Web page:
A baker's dozen of eagles.
The bald eagle. The king of the birds. Up to 96 inches (2.4 metres), wing-tip to wing-tip, armed with powerful talons and a sharp, hooked bill, capable of snatching a live salmon from the waves and carrying it aloft.
And yet -- this always makes me laugh -- watch it flee from a tiny crow:
A crow, or sometimes a couple of crows, will harass an eagle gleefully, with no apparent purpose. They do not compete for food, nor do eagles fit into the tangled branches where the crows raise their families. But let the eagle dare to fly over the territory chosen by a crow, and the crow attacks, dashing behind, under, above, even ahead. The eagle never fights back. After a few futile attempts to dodge the pest, he flies away, with the crow close on his tail.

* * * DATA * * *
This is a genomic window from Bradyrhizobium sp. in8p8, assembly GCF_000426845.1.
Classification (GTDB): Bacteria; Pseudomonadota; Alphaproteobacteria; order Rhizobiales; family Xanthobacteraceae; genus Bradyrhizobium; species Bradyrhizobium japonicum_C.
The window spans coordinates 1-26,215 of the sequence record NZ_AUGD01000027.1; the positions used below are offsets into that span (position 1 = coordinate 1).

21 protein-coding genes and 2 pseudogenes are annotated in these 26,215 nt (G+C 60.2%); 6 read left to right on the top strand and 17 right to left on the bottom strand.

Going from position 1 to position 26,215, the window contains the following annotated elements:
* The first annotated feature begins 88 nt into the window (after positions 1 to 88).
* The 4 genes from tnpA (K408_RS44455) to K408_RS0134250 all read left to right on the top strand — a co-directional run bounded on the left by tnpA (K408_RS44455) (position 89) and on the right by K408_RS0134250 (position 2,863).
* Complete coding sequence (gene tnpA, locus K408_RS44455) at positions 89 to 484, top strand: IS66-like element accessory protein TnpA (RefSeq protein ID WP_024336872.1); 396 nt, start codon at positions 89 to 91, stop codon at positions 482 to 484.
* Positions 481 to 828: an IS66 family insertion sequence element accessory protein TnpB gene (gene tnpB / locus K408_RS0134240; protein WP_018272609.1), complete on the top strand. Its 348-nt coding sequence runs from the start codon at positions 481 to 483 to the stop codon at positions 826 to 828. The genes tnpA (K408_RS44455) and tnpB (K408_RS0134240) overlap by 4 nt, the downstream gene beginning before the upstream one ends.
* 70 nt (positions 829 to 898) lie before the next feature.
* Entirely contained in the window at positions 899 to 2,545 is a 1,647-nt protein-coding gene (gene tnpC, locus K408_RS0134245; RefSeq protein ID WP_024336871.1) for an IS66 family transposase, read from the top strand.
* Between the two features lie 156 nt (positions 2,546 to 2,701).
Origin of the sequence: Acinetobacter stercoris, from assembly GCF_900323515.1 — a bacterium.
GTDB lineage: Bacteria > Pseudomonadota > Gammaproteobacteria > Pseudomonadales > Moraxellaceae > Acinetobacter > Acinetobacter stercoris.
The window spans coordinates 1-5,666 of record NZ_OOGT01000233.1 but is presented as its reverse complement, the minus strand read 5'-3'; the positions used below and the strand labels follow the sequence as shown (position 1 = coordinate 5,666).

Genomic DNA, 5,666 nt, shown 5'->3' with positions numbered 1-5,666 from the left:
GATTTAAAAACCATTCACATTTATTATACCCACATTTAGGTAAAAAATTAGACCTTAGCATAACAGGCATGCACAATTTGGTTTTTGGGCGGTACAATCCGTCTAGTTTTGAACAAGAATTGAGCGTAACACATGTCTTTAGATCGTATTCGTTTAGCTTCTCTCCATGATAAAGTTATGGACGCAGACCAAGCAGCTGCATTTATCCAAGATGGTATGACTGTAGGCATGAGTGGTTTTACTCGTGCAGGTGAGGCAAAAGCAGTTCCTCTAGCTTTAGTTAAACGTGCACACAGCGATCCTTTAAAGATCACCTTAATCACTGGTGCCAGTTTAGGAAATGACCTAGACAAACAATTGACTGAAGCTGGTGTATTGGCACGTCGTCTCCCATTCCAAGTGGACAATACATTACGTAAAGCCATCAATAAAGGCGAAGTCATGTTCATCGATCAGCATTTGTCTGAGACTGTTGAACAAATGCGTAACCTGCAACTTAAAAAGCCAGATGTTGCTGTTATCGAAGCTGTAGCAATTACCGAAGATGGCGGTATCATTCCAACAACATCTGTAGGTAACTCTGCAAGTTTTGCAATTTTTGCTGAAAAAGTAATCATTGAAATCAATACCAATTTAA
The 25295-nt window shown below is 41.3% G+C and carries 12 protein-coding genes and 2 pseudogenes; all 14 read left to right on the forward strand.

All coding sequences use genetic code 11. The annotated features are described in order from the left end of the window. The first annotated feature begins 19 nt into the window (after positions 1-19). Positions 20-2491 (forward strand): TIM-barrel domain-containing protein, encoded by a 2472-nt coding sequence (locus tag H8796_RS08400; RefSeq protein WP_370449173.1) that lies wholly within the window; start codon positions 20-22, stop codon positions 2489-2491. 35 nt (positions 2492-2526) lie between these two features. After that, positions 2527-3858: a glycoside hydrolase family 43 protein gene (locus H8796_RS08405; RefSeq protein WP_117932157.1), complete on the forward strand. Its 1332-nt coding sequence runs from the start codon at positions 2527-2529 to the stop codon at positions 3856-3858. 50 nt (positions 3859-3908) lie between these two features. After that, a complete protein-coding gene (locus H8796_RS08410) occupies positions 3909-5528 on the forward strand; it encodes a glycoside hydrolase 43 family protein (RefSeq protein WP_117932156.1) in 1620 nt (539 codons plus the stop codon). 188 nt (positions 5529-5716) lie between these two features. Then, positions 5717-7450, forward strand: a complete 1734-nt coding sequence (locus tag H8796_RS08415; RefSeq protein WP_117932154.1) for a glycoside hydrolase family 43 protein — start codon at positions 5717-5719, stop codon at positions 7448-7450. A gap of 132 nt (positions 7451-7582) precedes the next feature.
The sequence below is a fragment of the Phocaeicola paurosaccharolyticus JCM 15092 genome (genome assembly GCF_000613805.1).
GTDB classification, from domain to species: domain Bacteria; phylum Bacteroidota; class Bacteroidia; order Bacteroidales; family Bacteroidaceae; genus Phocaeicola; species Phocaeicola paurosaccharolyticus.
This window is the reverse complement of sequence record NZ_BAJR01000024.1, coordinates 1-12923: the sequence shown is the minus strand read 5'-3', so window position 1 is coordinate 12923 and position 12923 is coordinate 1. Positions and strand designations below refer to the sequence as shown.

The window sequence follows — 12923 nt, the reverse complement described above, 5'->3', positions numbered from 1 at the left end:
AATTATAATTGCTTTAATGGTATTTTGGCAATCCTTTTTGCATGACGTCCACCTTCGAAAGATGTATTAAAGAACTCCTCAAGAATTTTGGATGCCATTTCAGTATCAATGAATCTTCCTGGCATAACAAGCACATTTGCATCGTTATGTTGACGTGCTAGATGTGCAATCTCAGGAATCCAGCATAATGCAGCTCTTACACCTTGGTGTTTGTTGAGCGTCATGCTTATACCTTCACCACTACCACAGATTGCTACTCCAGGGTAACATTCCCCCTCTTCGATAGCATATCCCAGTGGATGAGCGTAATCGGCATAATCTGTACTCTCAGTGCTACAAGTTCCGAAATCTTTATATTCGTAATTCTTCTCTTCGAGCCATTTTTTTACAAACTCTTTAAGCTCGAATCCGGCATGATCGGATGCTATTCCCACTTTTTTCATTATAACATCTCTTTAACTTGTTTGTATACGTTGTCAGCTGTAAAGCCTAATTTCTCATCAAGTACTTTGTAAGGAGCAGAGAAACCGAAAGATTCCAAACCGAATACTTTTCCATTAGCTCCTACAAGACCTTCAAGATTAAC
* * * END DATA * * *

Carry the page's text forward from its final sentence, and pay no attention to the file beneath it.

No wonder crows seem to swagger when they walk!
Saturday, one eagle found a rock offshore, unclaimed by crows. He rested there for a while, so we walked slowly in his direction.
When we got too close, he left.
"People; they're as bad as crows!"
I wouldn't dare get much closer, anyhow. I'm not as brave as a crow, I guess.